400mg is needed every day and animal foods contain more choline per unit weight than plant sources. 2 large eggs provide 300mg; a serving of cod, beef or chicken provides 85mg ; a serving of broccoli provides; a serving of sunflower seeds or brown rice provides 20mg.
4. Take care of your gut microbiome by aiming to consume “10 a day” AND 40 different plant foods every week! Forget that ‘five a day’ tag line, you need more!
A healthy gut supports a healthy brain. We know there is a direct link between the gut and the brain through the enteric nervous system. It provides a two-way flow of communication, each one influencing the other. The gut and brain communicate through a series of neurotransmitters. One of the most well known is serotonin which is associated with calmness and happiness. A lack of it can cause anxiety. Most serotonin in the body is produced in the gut – far more than in the brain!
Certain strains of gut bacteria are associated with memory, others help regulate the stress response, others help enhance the production of new neurones required to keep the brain sharp. You do not need to be vegan/vegetarian but aim to consume plenty of vegetables, herbs and spices as the plant compounds feed the beneficial bacteria helping them to thrive and grow. Find ways to include some at each main meal.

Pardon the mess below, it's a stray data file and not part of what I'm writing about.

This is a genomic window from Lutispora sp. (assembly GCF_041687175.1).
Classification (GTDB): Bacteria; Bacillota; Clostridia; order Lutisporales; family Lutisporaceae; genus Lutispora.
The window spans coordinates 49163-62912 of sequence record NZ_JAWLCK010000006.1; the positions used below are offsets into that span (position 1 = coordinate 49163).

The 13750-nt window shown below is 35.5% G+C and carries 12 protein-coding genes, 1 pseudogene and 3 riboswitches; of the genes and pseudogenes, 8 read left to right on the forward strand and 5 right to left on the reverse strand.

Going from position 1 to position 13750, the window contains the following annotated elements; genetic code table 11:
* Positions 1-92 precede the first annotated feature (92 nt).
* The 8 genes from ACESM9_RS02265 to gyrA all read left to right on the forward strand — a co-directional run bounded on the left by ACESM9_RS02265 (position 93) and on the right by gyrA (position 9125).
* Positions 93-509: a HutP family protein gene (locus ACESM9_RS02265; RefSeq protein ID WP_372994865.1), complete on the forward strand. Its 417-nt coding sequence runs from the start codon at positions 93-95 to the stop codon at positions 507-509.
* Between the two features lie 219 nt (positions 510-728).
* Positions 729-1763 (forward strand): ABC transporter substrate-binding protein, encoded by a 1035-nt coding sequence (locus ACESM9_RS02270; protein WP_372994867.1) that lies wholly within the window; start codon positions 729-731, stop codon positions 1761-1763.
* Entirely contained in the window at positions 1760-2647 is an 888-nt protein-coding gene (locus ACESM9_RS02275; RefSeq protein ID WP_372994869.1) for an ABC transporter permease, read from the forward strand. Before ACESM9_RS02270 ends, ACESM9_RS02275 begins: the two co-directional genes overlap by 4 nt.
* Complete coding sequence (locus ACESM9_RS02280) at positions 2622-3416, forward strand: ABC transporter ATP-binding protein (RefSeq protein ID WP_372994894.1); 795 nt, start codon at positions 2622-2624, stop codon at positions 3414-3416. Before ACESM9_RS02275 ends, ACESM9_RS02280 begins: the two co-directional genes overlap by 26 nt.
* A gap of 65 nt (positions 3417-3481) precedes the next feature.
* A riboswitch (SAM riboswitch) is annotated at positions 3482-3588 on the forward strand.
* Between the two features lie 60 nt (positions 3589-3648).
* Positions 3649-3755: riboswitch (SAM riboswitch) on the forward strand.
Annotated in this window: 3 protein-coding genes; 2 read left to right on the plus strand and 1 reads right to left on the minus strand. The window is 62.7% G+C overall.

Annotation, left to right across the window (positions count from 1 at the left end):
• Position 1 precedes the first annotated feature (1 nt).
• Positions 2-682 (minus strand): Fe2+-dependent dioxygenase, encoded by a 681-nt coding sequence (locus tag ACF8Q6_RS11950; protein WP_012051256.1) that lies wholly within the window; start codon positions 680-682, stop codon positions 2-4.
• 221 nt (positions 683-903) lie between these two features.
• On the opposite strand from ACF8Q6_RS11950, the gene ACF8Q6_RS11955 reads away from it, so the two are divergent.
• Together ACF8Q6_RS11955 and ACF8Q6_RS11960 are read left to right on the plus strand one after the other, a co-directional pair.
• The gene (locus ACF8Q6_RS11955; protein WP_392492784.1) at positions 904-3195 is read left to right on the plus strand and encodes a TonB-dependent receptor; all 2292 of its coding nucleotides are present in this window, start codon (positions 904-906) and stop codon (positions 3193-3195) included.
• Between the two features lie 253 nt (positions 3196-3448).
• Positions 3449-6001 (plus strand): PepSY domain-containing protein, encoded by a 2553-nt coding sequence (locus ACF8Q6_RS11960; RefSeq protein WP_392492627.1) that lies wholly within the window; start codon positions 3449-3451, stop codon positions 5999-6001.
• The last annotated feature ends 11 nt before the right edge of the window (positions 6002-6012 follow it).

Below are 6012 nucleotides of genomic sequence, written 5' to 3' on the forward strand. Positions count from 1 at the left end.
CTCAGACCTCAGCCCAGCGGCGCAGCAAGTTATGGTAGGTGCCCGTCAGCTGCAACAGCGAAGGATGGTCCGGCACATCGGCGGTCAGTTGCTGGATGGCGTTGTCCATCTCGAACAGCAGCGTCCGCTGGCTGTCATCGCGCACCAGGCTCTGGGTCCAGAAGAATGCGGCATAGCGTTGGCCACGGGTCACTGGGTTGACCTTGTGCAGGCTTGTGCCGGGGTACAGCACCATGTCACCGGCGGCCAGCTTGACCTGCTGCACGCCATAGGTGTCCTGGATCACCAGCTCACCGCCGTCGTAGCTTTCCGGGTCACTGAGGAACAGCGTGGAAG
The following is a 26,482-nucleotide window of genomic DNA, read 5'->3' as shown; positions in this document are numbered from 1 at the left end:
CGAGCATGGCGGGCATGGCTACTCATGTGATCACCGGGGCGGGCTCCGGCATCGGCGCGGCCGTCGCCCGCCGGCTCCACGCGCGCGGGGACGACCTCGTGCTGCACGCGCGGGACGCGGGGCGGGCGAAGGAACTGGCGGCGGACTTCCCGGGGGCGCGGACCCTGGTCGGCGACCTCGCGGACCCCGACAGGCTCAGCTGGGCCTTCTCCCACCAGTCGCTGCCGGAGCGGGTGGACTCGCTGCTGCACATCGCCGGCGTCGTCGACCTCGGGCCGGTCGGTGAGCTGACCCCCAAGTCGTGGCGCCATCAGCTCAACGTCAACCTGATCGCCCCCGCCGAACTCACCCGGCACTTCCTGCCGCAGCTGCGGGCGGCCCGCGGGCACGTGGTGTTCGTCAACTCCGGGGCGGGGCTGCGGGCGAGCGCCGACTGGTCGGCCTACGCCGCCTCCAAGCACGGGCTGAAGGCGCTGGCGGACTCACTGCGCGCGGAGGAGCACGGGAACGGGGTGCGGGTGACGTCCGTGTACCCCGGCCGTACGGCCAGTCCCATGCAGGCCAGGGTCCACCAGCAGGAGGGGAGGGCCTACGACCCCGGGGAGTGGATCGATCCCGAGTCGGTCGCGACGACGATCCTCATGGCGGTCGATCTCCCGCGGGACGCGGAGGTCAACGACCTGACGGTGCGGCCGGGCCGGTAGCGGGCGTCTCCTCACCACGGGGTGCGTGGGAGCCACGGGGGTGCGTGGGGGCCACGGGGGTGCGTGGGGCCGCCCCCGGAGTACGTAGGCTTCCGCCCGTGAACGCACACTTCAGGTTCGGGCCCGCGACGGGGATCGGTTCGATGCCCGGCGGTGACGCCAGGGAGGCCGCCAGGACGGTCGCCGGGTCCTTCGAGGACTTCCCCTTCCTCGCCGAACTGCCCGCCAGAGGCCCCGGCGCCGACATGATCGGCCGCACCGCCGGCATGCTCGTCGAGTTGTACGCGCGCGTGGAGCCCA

5. Are you getting enough magnesium in your diet? Commonly known as Nature’s Tranquilizer it helps to activate the parasympathetic nervous system to keep you calm and feel in control. Increased states of anxiety may suggest you’re not getting enough. Increased magnesium intake can help with memory and cognitive function.
Alcohol, caffeine (in coffee and fizzy drinks) and tannins (in tea) hinder magnesium absorption so keep these to a minimum and avoid drinking these close to mealtimes.
The best sources are dark green leafy vegetables (broccoli, kale, Brussel sprouts, Bok choy, Swiss chard, collard greens, rocket). You really should be eating two portions every day. I cup size contains c.150mg – one third of your daily amount. Nuts and seeds deliver good levels too, especially almonds, cashews and Brazils. A 25g serving contains c. 75mg. Pumpkin seeds deliver 100mg in just 2 tablespoons. Flax and chia are good sources too.
If you can adopt some of these suggestions into your life, you will feel your mental performance and energy lift, leading to enhanced workplace productivity. Paying attention to what you eat and making that a habit will bring benefits beyond belief and your body will thank you for it.
Caroline Peyton of Peyton’s Principles is a qualified nutritional therapist and naturopath with clinics in Wiltshire, the Cotswolds and online. She has a specialism in gut health and is often asked to support teams and c-suite executives around nutrition and performance in the workplace. She runs retreats for women of all ages to help them consider nutrition in their every day lives, helping them with recipes and around small changes they can make on a daily basis to improve their wellbeing through nutrition. She is a regular media commentator offering hints and tips around all aspects of nutrition, wellbeing and how nutrition can help with all kinds of conditions including diabetes, menopause, IBS and many others.